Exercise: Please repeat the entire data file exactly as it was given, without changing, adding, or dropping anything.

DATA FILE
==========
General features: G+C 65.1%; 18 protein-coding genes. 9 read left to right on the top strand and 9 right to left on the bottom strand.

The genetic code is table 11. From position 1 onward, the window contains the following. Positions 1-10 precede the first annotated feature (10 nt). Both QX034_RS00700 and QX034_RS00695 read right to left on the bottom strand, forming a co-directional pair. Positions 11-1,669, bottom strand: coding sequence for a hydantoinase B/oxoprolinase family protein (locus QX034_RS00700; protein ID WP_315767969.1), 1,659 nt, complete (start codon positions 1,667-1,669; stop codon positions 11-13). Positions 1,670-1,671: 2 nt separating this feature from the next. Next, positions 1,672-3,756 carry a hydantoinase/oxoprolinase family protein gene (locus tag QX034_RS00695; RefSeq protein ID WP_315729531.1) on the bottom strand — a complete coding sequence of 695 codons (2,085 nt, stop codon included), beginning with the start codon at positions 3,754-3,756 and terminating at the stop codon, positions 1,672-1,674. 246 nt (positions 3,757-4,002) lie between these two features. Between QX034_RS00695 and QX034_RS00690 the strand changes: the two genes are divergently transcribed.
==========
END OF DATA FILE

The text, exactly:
General features: G+C 65.1%; 18 protein-coding genes. 9 read left to right on the top strand and 9 right to left on the bottom strand.

The genetic code is table 11. From position 1 onward, the window contains the following. Positions 1-10 precede the first annotated feature (10 nt). Both QX034_RS00700 and QX034_RS00695 read right to left on the bottom strand, forming a co-directional pair. Positions 11-1,669, bottom strand: coding sequence for a hydantoinase B/oxoprolinase family protein (locus QX034_RS00700; protein ID WP_315767969.1), 1,659 nt, complete (start codon positions 1,667-1,669; stop codon positions 11-13). Positions 1,670-1,671: 2 nt separating this feature from the next. Next, positions 1,672-3,756 carry a hydantoinase/oxoprolinase family protein gene (locus tag QX034_RS00695; RefSeq protein ID WP_315729531.1) on the bottom strand — a complete coding sequence of 695 codons (2,085 nt, stop codon included), beginning with the start codon at positions 3,754-3,756 and terminating at the stop codon, positions 1,672-1,674. 246 nt (positions 3,757-4,002) lie between these two features. Between QX034_RS00695 and QX034_RS00690 the strand changes: the two genes are divergently transcribed.